Project Management

Activity Based Costing (ABC)

last edited by: Kiran Kumar on Jan 4, 2016 3:25 PM login/register to edit this page

Contents
1 Applications
2 Procedures
3 Instructions
4 Pitfalls of Activity Based Costing
5 References

The accounting technique, which identifies all costs associated with individual activities comprising a project or process, irrespective of its place within an organizational structure. For example, ABC assigns product costs, based on the activities that are required to produce a product. By identifying the product’s cost drivers and its corresponding activities, this technique also allows for identification of non-value-adding activities and opportunities for cost reductions through reengineering or redesign.

Activity Based Costing measures the cost and performance of activities, resources, and cost objects. Resources are assigned to activities, then activities are assigned to cost objects based on their use. Activity based costing recognizes the causal relationships of cost drivers to activities.

Traditional vs ABC
Traditional vs ABC
The image above depicts overhead allocation process for Traditional vs ABC system (adapted from Drury 2008)

Applications

  • To allow for the identification of both non-value and value-added activities associated with delivering a primary output.
  • To identify the cost of a given activity and the activity's shortfall in reaching its potential contribution to a given business goal.
  • To provide an accurate decision-making tool to determine profitability of products/services.
  • To develop and refine value stream costs.
  • To provide comparative standards for subsequent benchmarking and reengineering.

Procedures

  1. Flowchart the process, activity, or value stream.
  2. Identify costs and collect cost details.
  3. Define resource drivers for performing all activities.
  4. Map costs to activities.
  5. Identify non-value-added activities for possible elimination.

Instructions

Start Activity Based Costing (ABC) by flowcharting the process, activity, or value stream. (See Work Flow Diagramming.) Information can be obtained from the financial reporting system or general ledger, as this keeps track of cost by cost element or expense category, (e.g., salaries, within large organizational unit structures). For every activity, identify the associated cost drivers. Costs that can be charged directly to activities include labor, capital, or other key resources. In addition, other costs include: depreciation, supervision, inspection, and maintenance, etc., to aid in the identification of costs for each activity.

Sometimes it is necessary to define the resource drivers. A resource driver is used to assign costs from a general ledger orientation to an activity. A resource driver may include headcount, total number of desktop computers, and other sizing/value characteristics. For example, if headcount is a resource driver being mapped to an activity cost, it is necessary to determine a total number of people actually performing the activity. Dividing by the total headcount will give a resource costing rate. This figure can be mapped directly to the cost of performing the activity.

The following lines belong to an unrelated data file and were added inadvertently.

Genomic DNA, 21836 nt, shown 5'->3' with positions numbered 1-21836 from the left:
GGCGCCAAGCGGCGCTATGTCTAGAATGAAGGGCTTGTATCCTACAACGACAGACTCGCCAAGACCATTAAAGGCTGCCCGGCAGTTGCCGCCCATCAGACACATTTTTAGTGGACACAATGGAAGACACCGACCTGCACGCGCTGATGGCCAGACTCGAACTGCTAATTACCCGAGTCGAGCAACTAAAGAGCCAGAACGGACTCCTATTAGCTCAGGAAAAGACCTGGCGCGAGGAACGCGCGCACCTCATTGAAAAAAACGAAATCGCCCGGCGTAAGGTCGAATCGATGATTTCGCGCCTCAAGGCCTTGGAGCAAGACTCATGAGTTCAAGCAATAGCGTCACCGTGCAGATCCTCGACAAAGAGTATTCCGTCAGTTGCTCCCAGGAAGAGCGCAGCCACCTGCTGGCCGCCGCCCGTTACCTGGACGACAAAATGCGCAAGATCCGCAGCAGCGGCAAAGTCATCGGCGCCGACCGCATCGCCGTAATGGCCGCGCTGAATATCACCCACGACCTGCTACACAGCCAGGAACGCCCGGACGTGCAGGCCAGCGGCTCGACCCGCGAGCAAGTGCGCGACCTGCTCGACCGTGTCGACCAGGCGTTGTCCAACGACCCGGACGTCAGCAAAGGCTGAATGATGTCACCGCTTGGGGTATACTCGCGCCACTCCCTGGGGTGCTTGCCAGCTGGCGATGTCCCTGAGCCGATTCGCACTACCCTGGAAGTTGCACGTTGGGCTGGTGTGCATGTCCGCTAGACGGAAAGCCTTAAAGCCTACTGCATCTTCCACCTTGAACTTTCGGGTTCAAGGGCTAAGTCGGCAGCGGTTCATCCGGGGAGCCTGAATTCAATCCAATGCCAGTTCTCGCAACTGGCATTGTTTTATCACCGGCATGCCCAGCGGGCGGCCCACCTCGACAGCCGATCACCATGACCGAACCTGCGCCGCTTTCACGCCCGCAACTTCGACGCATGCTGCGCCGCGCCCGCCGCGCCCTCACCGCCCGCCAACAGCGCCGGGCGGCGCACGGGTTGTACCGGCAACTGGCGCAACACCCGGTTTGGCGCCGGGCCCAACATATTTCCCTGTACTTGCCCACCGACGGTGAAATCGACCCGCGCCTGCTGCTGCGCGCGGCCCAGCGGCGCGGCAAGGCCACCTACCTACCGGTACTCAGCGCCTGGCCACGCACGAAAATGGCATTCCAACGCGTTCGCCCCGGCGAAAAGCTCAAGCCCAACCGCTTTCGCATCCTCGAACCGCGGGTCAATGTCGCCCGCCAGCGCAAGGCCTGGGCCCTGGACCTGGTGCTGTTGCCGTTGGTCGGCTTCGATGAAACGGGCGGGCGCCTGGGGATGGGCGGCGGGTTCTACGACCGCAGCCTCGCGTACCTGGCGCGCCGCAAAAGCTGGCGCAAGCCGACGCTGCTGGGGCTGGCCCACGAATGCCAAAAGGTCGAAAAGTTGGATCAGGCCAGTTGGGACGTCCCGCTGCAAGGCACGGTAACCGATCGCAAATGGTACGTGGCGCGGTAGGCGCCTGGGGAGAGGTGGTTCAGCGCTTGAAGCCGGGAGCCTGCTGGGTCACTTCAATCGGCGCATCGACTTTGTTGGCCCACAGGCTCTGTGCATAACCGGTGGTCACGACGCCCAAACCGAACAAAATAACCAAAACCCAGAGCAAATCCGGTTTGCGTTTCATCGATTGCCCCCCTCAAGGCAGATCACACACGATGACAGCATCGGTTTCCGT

Alternatively, costs or cost/resource drivers can be estimated during a work flow analysis session. This may be required when trying to determine the current status and a quick estimate of activity costs is required. Follow a similar procedure for each activity to identify fully-loaded costs. ABC assumes a causal relationship of cost drivers to activities. Management of these activities is the means to improving value received by the customer. During reengineering or redesign, ABC can be applied to identify the new costs (and, therefore, savings) for the proposed new environment. These new costs should be added to the new activity profiles to enable continuous improvement measurements. Non-value-added activities can lead to identifying possible areas of breakthrough for redesign.

Pitfalls of Activity Based Costing

Activity based costing often fails because project managers ignore the cardinal rule: It is better to be approximately correct than to be precisely inaccurate. When it comes to ABC, close enough is not only good enough; close enough is often the secret to success."

Companies that implement activity-based costing run the risk of spending too much time, effort, and even money on gathering and going over the data that is collected. Too many details can prove frustrating for managers involved in ABC.

Also to implement ABC, there needs to be specific systems in place, which could be costly when compared to the standard/ traditional. Another limiting factor is the 'time', where in usually projects are run at a fast pace that the PM does not have enough time to do a proper activity based costing

References

  1. CIM Process Improvement Methodology For DoD Functional Managers. Module 5: Activity Based Costing Using IDEF Techniques. (See pages 5.6 - 5.8)
  2. Norm Raffish. How Much Does that Product Really Cost? Finding Out May Be As Easy As ABC. Management Accounting. March 1991 LXXII No.9
  3. Michael R. Ostrenga, Terrance R. Ozan, Robert D. McIlhattan, Marcus D. Harwood. The Ernst & Young Guide To Total Cost Management. John Wiley & Sons, 1992.
  4. Cokins, Gary. "Overcoming the Obstacles to Implementing Activity-Based Costing." Bank Accounting and Finance. Fall 2000.


last edited by: Kiran Kumar on Jan 4, 2016 3:25 PM login/register to edit this page


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